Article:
Q: After the 2008 Olympics, will there be enough demand to sustain the huge supply of luxury hotel rooms in China?
A: After the Beijing Olympics and Shanghai World Expo, supply will temporarily exceed demand. As a result, hotels that don't meet guests' expectations for services and facilities will not survive. It's not that five-star hotels will survive and others won't – hotels have to meet clients' expectations according to their ranking. This is the beginning of real competition in the Chinese hotel market. However, demand from Chinese businesspeople should increase over time, and demand and supply should be balanced eventually.
Q: What's your outlook for the China hotel market?
A: In the short term, the Olympics, the World Expo and an increase in tourism in China are causing more demand for hotel rooms. So to fuel that demand, a lot of new hotels are being built. But China is no longer one big monolithic market, but rather is segmented into many different lifestyle categories, and that includes a fast-growing number of wealthy Chinese consumers. The growth of the luxury travel market is strong throughout Asia. Studies done by the hospitality industry show that the growth of travel by high net-worth individuals (people holding at least US$1 million in financial assets) in China is particularly strong, with 10% per year predicted annually for the next 10 years. Chinese tourism is expanding very rapidly.
Q: What trends do you see in the lodging habits of business travelers in China now?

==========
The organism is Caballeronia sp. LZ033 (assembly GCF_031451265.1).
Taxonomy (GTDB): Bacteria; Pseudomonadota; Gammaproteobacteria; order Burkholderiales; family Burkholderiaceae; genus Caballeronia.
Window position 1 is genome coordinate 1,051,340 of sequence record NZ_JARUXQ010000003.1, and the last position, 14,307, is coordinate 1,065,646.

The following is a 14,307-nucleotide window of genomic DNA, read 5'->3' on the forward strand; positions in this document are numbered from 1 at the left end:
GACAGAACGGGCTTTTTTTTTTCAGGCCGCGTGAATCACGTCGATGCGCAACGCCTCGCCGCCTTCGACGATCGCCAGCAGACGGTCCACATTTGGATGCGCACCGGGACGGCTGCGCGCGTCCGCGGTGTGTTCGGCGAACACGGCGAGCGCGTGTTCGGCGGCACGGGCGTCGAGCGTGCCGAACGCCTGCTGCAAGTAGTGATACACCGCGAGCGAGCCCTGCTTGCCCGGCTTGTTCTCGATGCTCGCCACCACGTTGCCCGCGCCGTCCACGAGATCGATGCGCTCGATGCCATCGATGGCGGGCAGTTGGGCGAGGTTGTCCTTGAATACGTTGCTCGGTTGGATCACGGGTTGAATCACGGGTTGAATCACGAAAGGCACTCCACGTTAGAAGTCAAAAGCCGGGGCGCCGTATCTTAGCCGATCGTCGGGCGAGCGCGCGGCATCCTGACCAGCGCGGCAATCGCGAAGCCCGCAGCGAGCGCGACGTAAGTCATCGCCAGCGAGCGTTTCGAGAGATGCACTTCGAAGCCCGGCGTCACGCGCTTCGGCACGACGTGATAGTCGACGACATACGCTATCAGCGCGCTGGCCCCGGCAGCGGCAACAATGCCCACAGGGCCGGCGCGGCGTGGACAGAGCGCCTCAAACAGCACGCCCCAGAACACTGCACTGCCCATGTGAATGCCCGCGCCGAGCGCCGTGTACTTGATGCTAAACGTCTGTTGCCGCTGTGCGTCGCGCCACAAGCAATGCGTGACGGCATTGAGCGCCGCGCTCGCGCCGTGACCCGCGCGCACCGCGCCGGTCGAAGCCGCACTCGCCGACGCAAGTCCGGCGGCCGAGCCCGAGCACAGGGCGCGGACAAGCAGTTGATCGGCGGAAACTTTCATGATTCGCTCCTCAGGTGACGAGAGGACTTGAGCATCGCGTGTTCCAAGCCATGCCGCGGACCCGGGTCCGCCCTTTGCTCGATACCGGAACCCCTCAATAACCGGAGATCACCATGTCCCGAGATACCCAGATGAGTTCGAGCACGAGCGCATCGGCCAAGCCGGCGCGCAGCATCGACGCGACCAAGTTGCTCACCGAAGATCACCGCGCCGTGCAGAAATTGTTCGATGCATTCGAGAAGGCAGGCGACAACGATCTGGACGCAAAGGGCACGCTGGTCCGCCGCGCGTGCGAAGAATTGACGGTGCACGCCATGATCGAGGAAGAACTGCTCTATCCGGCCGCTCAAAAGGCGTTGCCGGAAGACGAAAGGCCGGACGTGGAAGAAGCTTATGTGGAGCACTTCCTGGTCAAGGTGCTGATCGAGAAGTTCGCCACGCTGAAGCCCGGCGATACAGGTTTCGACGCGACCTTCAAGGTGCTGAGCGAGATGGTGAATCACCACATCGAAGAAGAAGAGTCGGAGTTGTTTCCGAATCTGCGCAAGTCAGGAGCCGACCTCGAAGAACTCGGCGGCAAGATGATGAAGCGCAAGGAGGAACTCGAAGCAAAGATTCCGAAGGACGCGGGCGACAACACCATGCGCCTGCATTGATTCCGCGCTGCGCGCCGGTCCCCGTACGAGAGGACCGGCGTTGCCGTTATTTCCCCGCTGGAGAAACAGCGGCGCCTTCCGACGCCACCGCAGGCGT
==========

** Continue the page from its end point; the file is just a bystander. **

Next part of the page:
A: Chinese businesspeople at a certain level in their companies are now making hotel choices based not on price but on brand status and on image. It simply won't do to be seen staying in a lower ranked hotel – it would make the individual appear to be in a lower position than he is in his company, or harm the image of the company itself, making it look unsuccessful.
Q: What strategies do you have for Nikko Hotels in China?
A: As a neighboring country, we are eager to expand our operations in China. We formed a joint venture in April 2004 with Beijing Capital Tourism Company to provide hotel management services for hotels with four and five-star hotels in China. The company has targeted the 13 cities in China where Japan Airlines has air routes, as its first priority. We will look first for opportunities for expansion in those 13 cities, which include Beijing, Shanghai and Guangzhou. We currently have two hotels in Beijing, one in Dalian, one in Hong Kong, and are scheduled to open a new hotel in Tianjin in April 2007. All these are designed and operated as five-star hotels.
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